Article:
If you’ve jumped on the Ted Lasso bandwagon you know it is possible to be kind and competitive at the same time.
It’s a scripted show with a Hollywood storyline but I’ve actually worked with coaches who are that kind. I’ve seen fans be the ultimate encouragers. I’ve experienced entire communities rally around sports.
And after 20 years in sports broadcasting, I’ve seen the opposite.
I’ve heard fans yelling profanities at teenagers and try to explain their bad behavior by saying sports is their escape. Claiming you’re a different person at a game than you are at work is a convenient cop out, but it’s not true. You are the same person on game day as you are every other day of the week. The environment is different, but you are an extension of the same person. That’s why it’s important to be as intentional with your fandom as you are in your business relationships. This is all part of your brand.
As someone who attends sporting events and talks sports for a living, I know there is a way to be a fan with grace, kindness and respect – even if you’re yelling at the top of your lungs.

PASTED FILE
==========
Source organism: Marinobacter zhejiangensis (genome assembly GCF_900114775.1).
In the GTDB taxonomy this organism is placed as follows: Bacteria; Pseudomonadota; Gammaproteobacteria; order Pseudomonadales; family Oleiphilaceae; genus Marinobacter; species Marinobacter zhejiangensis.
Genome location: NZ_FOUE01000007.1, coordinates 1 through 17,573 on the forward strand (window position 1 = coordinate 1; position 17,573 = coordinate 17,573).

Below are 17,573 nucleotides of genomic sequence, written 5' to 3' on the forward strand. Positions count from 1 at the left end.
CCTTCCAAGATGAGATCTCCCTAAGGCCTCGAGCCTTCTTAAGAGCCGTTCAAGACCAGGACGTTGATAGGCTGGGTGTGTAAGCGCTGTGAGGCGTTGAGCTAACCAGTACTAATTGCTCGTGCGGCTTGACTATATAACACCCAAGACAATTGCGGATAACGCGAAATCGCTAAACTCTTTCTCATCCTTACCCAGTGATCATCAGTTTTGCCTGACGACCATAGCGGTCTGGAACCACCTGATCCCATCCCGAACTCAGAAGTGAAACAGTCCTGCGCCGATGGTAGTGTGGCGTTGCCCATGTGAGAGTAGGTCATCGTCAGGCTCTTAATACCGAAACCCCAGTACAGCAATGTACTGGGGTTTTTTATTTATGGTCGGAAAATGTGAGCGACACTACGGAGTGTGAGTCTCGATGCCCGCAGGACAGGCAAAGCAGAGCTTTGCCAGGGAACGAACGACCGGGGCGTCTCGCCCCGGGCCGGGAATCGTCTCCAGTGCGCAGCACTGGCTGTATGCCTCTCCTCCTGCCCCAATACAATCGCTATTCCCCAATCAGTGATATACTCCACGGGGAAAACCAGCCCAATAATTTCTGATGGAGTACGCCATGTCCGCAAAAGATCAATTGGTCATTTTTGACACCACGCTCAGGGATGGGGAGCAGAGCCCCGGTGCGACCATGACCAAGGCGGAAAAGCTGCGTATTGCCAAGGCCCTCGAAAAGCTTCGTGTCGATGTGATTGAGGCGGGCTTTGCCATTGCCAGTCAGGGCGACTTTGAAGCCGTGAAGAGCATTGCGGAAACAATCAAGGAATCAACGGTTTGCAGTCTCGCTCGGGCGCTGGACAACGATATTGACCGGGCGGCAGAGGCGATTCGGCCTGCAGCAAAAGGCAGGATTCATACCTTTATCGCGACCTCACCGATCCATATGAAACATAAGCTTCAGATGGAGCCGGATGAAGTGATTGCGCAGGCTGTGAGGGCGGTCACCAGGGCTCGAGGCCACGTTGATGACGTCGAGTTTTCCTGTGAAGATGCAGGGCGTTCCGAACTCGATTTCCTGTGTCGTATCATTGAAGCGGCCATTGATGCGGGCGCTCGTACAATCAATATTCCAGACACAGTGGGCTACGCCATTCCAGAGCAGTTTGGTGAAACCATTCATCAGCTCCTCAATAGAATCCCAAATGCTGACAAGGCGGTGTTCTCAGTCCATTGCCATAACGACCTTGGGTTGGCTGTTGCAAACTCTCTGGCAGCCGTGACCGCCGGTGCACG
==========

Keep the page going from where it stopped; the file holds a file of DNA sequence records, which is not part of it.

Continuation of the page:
Kindness is a choice. It doesn't matter if you are at a sporting event of sitting at your desk. Here are six ways to practice kindness as a sports fan and carry it into your workplace.
Work correlation: Instead of putting down the competition, highlight the strengths and/or expertise you and company bring to the table.
Work correlation: You might not share the same interests, but that doesn’t mean you shouldn’t ask about things your colleagues are passionate about. It’s a necessary skill for building relationships.
Work correlation: Find something nice to say about your colleagues, managers or competition. Be prepared with a compliment instead of criticism.
Work correlation: You can be disappointed in an outcome without being a jerk. There is always a respectful way to give feedback. Choose to act like a professional.
Work correlation: Diversity of thought and inclusivity requires the ability to listen to colleagues with different experiences and backgrounds. Practice by listening to fans with different opinions and backgrounds.
Work correlation: Common sense manners go a long way in showing kindness.
You can treat sports fandom as a hobby/pastime, or you can use it to enhance your personal brand and practice the communication skills that cultivate more kindness at work. Because a little kindness goes a long way.